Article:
Cases: 159 deaths are thought to have been caused by swine flu, according to Jose Angel Cordova, Mexico's secretary of health. Do you think we should be worried about swine flu?

So far, however, only 26 cases -- 19 infections and seven deaths -- have been confirmed by laboratory tests in Mexico and reported to the World Health Organization.

Measures: Mexico City has closed its schools and universities until further notice. It has also ordered restaurants only to serve takeaway meals, so customers do not congregate. In addition, bars, clubs, movie theaters, pool halls, gyms, sport centers and convention halls have been told to close until May 5.

Troops passed out 4 million filter masks in the city of 20 million residents.

Officials are considering shutting down the bus and subway systems.

Citizens are asked to avoid large crowds, refrain from kissing, and stay at least six feet from one another.

The World Bank is offering $205 million to deal with the outbreak.


Cases: 11

Nine students, a teacher and another person who returned to New Zealand from Mexico over the weekend have confirmed cases of swine flu. Health officials said their symptoms are mild, and they are responding well to treatment. The students and teacher were part of a group from Auckland's Rangitoto College who spent three weeks in Mexico.

Measures: New Zealanders who traveled to Mexico or North America in the past two weeks are asked to get in touch with health officials if they have flu-like symptoms.


Cases: None

Measures: Banned all meat imports from Mexico and the southern United States.

Announced it will screen incoming passengers from those two countries by taking their temperatures.

Set up a government commission to plan response, and advised citizens against traveling to Mexico.


Cases: A 51-year-old woman, who recently returned from Mexico, tested positive for type-A influenza. Tests are being conducted to see whether the influenza is of the swine flu strain. The woman remained quarantined Tuesday.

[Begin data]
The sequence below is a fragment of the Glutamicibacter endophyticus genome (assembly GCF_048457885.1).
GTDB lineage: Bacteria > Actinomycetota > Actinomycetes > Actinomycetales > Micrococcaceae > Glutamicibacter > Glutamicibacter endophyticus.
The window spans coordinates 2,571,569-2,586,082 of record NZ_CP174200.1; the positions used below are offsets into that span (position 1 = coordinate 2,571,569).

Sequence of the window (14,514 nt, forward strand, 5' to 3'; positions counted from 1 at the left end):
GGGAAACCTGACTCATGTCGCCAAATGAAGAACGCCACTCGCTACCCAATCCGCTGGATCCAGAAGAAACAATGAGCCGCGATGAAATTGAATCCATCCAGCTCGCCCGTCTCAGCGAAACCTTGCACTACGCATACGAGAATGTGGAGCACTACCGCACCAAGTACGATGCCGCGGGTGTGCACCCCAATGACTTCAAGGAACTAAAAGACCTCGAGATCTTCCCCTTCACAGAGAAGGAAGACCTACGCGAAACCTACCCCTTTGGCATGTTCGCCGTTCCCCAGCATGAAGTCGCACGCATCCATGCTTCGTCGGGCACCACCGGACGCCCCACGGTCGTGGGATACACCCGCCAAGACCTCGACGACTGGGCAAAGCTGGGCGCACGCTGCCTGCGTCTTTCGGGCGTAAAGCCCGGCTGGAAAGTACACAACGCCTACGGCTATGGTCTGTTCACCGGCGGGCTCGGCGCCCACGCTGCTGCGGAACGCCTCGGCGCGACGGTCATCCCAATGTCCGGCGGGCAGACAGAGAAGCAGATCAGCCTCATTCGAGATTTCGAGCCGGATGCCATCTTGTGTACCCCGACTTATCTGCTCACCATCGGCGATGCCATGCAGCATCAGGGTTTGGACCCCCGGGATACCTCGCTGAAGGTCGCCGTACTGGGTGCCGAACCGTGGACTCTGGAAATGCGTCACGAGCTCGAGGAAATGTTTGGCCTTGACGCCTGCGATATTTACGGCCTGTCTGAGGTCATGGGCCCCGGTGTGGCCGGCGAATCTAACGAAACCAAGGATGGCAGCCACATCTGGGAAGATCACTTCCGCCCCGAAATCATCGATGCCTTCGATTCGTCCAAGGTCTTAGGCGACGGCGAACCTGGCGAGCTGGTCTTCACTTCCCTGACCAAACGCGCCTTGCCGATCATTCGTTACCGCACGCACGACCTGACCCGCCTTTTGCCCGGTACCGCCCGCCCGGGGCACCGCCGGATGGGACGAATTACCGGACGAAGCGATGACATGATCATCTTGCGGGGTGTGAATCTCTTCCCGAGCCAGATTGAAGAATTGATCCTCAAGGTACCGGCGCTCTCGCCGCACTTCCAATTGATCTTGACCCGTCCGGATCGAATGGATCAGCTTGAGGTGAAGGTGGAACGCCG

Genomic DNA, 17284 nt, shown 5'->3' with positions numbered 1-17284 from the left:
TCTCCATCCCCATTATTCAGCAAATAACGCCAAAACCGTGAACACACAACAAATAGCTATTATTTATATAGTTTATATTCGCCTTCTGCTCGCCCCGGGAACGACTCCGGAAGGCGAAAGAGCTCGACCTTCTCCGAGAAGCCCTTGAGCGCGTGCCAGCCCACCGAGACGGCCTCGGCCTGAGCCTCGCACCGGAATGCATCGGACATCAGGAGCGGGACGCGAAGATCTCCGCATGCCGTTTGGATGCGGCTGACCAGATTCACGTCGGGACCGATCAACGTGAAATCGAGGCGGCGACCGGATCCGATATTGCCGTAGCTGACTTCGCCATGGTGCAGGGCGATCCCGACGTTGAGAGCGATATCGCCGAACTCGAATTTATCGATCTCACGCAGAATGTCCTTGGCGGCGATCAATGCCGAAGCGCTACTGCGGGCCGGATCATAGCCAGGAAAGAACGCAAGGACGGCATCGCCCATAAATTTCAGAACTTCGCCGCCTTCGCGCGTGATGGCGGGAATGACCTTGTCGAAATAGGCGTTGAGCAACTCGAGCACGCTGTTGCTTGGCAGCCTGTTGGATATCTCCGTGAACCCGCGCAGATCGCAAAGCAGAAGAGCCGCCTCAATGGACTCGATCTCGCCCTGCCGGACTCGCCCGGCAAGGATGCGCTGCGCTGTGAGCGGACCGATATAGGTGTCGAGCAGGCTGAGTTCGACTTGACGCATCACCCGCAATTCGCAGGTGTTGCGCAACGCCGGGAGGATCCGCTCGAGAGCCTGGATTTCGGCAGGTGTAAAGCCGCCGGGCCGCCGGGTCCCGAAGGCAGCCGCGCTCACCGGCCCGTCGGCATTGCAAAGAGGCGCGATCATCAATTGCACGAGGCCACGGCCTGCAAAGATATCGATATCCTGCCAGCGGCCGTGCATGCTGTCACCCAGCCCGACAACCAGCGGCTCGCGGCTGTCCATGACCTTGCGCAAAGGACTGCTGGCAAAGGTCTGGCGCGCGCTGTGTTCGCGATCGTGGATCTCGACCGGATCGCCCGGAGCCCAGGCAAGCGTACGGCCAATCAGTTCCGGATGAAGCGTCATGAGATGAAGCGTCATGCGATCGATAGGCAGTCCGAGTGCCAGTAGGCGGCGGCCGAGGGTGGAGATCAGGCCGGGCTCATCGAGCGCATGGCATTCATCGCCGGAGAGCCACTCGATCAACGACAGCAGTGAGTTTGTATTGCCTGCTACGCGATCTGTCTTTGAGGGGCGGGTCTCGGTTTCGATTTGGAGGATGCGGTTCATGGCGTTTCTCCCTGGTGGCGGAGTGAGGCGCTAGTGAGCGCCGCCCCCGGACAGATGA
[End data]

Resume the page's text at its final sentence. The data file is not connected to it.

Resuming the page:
Measures: Suspended pork imports from Mexico, the United States and Canada.

Stepped up inspections of passengers returning from affected areas.

Took steps to double its stockpile of Tamiflu anti-viral medicine -- enough to treat about 5 million people, or 10 percent of the country's population.


Cases: Two cases confirmed and 32 others suspected -- all of whom had recently traveled to Mexico, according to the health ministry. None is in serious condition.

Measures: The government is trying to reach passengers who were on flights with people suspected or confirmed with the flu.


Cases: None.

Measures: Airport officials are keeping a closer eye on passengers arriving from Mexico.

The health ministry is calling the virus "the flu that has caused an outbreak in Mexico," so that the public does not confuse "swine flu" with "bird flu." The ministry also said it did not want to hurt the pork industry.


Cases: None

Measures: The ministry of health issued a circular, asking doctors to be prepared to deal with any potential swine flu cases.


Cases: Two confirmed, in Scotland. The patients are recovering.

Measures: The Foreign Office advised against all but essential travel to Mexico.


Cases: 64 confirmed by the Centers for Disease Control and Prevention.

The CDC has confirmed 10 cases in California, six in Texas, two in Kansas, one in Ohio and 45 in New York. Health officials in California, Indiana and Texas reported others Tuesday that the CDC had not yet added to its list.

Measures: The government declared a public health emergency to free up federal, state and local agencies and their resources, should the need arise.

The government urged travelers to avoid non-essential travel to Mexico.

The U.S. Food and Drug Administration issued emergency authorization for the use of two of the most common anti-viral drugs, Tamiflu and Relenza. The authorization allows the distribution of the drugs by a broader range of health care workers and loosens age limits for their use.



Cases: None.

Measures: Security stepped up at airports and borders.

All About MexicoInfluenzaCenters for Disease Control and Prevention